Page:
This belt buckle was found in the simple grave of a Roman soldier in Leicester

By Becky Snowden | 08 July 2016

The belt worn by a Roman man in Leicester shows he could have been an authority figure or a member of the elite

Photo of belt buckle from Leicester
This belt buckle found in Leicester is decorated with dolphin heads© University of Leicester
An elaborate military belt buckle with a belt plate and strap end has been found with a Roman military man’s skeleton in a mudstone grave in Leicester.

The simple grave had been dug on the west bank of the River Sour, close to Fosse Way, an important road in the old Roman Town. The style of the belt suggests that the man, aged between 36 and 45, was a Roman soldier or civil servant during the late 4th century or early 5th century.

The buckle is decorated with dolphin heads and the strap is adorned with crouching dogs – both common motifs during the late Roman period. It may have been buried as a symbol of office.

Photo of belt buckle from Leicester
© University of Leicester
“The survival of the delicate thin sheet bronze plate is remarkable,” said Nick Cooper, the Post-Excavation Manager for the University of Leicester Archaeological Services.

“It is cast in the so-called ‘chip-carved’ style decorated with interlocking spirals and would have been riveted to a wide leather belt or girdle with a thinner securing strap running through the buckle and ending with the strap end.”

The belt owner had survived ill health in his childhood but enjoyed a relatively healthy adulthood aside from a fracture to his left forearm which had healed but weakened the wrist. This type of injury is typically caused by raising an arm to ward off a blow or a falling object.

Photo of belt buckle from Leicester
© University of Leicester
There is also evidence of muscle wastage and damage consistent with the kind of overuse a Roman soldier might have suffered from.

Mathew Morris, of the university, said the 83 skeletons discovered in last summer’s excavation contained a mixed population but, “there was no evidence that any of the other people buried there were soldiers or officials.”

“About a quarter of those buried were non-adults ranging in age from 1 to 12. About a fifth of the adults lived to older age – over 46 years.”

Close up photo of belt buckle from Leicester
© University of Leicester
Similar belts have been found in other Late Roman cemeteries in London, Dorchester-on-Thames, Winchester and at the shore fort at Oudenburg in Belgium on the opposite side of the English Channel.

Researchers say the belts were worn across north-eastern France, Belgium, the eastern frontier of the Roman Empire, and along the soldier stations of the Rhine and Danube rivers, where soldiers were stationed.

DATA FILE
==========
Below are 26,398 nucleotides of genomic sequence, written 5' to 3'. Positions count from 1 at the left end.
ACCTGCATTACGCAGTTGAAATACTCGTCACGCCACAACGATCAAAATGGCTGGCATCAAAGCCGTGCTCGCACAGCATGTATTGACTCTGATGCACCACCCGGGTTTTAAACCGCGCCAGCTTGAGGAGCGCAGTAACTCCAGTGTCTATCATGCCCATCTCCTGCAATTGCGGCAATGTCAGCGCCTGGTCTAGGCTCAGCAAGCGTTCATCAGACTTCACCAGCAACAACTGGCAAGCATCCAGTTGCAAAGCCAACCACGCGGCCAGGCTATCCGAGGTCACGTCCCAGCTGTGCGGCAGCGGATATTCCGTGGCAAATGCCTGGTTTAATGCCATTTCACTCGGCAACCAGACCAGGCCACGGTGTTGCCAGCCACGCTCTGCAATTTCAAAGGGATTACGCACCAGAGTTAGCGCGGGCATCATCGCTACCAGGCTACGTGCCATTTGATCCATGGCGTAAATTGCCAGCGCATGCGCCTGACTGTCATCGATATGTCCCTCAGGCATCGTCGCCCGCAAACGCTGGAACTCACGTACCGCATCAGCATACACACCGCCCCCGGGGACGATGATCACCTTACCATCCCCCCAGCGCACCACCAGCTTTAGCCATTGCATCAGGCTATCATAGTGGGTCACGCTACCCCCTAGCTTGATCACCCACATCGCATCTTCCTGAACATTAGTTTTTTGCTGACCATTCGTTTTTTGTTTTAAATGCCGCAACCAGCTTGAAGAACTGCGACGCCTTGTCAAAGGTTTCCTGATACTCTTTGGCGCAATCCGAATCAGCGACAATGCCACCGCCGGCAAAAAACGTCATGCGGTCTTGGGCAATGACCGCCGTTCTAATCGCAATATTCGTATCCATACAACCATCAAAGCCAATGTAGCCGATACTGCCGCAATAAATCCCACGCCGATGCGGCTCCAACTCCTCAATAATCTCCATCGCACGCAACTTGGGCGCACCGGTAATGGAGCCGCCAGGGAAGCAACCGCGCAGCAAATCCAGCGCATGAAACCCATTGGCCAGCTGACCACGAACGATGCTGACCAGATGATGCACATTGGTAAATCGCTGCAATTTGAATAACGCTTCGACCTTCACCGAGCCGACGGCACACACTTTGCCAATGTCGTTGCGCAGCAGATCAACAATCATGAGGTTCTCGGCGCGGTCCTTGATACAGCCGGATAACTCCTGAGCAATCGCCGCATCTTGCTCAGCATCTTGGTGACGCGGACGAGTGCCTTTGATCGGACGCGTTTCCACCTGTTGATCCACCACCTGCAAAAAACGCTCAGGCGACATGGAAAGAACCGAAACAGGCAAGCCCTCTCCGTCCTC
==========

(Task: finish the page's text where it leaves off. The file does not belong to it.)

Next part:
Experts from York Osteoarchaeology, the Scottish Universities Environmental Research Centre and the British Geological Survey are also taking part in the excavation and analysis as part of a housing development at the site.

  • The buckle and other finds from the excavation, including an unusual silver necklace, will be on display on Sunday (July 10 2016) at a special family-friendly heritage day at the Jewry Wall Museum in Leicester. Entry is free. Visit the event page for more information.

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Photo of grave where skeleton of Roman soldier was found in Leicester
The grave of Skeleton 23, thought to be a late Roman soldier or civil servant. The belt buckle was found next to the right hip (circled)© University of Leicester
Three museums with Roman connections in the Midlands

Chesterfield Museum and Art Gallery
The museum holds finds from a series of excavations in the town centre, mainly associated with the area of the Roman fort and the core of the medieval period town. The majority of the collections relate to the social and industrial history of Chesterfield and the surrounding area of north eastern Derbyshire.

, Leicester
The current exhibition, Flushed with Pride, highlights the history and science of public health in Leicester through historic exhibits.There is a talking toilet (in a modern bathroom setting), Victorian toilets and Roman water pipes and a working water pump powered by a paraffin engine.

Jewry Wall Museum, Leicester
The museum grounds contain one of Leicester's most famous landmarks, the Jewry Wall, part of the Roman town's public baths. It is one of the tallest surviving pieces of Roman masonry in the country.
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Very useful in providing the context and meaning of the discovery
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